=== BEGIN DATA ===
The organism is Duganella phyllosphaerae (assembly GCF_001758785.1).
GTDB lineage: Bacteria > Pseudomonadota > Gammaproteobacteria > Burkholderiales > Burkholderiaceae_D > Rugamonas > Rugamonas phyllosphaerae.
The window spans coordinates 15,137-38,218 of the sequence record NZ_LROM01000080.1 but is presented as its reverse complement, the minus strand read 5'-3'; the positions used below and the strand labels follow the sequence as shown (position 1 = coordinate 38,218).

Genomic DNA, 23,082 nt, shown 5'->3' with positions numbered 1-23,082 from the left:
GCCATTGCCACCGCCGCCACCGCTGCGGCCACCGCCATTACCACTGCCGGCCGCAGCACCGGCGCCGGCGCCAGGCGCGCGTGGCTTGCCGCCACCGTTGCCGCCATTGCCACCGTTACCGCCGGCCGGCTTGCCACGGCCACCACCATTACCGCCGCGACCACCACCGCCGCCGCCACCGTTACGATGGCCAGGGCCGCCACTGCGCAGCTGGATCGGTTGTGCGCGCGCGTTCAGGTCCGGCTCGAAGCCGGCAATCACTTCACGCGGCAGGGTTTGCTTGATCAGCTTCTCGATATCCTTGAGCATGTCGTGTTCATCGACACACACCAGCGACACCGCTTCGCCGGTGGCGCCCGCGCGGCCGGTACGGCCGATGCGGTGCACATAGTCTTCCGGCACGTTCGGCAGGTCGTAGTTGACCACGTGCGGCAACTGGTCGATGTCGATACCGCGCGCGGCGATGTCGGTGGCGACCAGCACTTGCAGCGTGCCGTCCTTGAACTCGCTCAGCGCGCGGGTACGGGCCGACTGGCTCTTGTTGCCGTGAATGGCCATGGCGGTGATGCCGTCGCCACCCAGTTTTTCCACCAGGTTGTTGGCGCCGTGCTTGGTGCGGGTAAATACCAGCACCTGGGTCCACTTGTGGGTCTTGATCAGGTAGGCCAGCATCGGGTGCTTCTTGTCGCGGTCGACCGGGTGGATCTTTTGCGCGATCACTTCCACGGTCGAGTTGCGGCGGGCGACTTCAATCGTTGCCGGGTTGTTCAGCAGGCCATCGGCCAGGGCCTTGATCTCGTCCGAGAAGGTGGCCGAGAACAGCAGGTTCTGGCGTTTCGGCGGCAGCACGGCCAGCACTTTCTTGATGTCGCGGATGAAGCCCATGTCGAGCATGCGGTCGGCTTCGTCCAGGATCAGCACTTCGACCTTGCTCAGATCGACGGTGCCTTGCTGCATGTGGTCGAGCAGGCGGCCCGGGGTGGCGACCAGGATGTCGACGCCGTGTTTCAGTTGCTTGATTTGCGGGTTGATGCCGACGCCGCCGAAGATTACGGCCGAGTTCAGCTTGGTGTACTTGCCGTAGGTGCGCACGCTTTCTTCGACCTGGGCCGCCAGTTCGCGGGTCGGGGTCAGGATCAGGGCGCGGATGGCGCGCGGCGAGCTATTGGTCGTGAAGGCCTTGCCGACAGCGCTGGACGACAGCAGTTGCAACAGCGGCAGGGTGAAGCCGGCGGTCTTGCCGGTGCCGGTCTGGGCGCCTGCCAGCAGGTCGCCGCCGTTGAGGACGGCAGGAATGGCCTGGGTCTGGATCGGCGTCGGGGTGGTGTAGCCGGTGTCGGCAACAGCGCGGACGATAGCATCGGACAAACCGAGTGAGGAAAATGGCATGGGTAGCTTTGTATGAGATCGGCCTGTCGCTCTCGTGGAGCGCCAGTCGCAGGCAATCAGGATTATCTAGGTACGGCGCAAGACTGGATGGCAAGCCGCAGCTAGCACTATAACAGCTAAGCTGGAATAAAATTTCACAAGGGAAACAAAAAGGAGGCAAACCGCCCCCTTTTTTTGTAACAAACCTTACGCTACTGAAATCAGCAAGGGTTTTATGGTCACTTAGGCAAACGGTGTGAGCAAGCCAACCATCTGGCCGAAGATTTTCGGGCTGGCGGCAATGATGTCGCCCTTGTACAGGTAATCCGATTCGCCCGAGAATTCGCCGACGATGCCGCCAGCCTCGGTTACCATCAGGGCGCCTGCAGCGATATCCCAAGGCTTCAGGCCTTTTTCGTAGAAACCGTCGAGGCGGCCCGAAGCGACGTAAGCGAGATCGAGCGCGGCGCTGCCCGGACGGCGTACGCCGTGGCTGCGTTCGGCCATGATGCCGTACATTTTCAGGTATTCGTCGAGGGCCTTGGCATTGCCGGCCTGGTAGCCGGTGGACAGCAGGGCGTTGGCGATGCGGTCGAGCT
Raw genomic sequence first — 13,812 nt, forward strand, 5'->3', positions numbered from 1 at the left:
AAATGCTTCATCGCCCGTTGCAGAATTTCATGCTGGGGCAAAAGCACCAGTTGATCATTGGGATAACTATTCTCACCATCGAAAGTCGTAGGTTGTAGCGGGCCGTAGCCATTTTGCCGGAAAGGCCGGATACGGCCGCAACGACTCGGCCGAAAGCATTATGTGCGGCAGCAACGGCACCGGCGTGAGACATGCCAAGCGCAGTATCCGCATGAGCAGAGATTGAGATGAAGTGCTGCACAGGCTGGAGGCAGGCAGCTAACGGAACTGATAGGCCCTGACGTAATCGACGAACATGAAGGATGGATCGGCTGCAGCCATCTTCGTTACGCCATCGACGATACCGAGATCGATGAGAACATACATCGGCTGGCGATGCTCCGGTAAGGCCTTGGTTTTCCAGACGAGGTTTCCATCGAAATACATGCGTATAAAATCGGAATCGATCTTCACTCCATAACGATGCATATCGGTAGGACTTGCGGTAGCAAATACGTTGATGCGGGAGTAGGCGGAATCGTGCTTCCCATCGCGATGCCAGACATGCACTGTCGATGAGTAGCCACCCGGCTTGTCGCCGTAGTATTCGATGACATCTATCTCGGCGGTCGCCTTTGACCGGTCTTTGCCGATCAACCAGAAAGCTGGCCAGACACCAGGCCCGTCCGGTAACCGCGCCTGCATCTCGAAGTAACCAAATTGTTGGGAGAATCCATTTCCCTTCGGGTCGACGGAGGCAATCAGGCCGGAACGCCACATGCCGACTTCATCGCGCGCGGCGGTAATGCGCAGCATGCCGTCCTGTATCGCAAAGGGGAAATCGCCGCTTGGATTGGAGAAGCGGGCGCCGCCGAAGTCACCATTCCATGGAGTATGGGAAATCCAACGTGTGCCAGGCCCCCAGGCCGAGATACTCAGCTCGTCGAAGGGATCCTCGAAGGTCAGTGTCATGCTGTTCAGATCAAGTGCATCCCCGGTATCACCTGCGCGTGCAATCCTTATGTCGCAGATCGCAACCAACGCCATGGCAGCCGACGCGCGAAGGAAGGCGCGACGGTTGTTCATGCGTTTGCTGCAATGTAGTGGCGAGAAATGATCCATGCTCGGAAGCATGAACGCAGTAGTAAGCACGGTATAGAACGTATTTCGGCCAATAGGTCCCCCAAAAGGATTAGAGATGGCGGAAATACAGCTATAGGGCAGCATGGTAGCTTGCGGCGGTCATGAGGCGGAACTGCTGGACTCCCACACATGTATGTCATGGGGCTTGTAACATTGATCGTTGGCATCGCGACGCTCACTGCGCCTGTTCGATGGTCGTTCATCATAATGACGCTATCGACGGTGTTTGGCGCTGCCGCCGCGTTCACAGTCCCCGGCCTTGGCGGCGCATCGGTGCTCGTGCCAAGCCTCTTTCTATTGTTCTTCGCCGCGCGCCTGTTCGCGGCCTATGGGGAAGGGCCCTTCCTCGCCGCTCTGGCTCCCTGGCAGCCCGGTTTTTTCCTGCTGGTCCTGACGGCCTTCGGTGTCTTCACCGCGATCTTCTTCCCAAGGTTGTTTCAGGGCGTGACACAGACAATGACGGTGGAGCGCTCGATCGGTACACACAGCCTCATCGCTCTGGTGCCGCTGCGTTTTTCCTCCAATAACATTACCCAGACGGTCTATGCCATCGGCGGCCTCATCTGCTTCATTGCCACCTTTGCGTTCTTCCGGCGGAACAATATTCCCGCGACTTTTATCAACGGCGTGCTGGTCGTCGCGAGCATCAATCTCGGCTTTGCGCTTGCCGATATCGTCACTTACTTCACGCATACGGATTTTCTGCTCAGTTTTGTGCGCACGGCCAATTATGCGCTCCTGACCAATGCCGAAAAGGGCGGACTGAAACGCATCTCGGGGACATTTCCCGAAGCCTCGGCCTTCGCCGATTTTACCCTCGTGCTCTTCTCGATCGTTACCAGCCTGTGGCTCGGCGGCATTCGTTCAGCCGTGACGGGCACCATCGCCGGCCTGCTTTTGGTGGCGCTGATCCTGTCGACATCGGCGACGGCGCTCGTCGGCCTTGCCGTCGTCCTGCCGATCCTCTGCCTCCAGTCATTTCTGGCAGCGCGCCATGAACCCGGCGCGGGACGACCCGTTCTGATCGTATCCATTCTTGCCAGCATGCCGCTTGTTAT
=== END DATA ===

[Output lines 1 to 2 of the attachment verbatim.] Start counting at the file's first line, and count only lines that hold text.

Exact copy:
The organism is Duganella phyllosphaerae (assembly GCF_001758785.1).
GTDB lineage: Bacteria > Pseudomonadota > Gammaproteobacteria > Burkholderiales > Burkholderiaceae_D > Rugamonas > Rugamonas phyllosphaerae.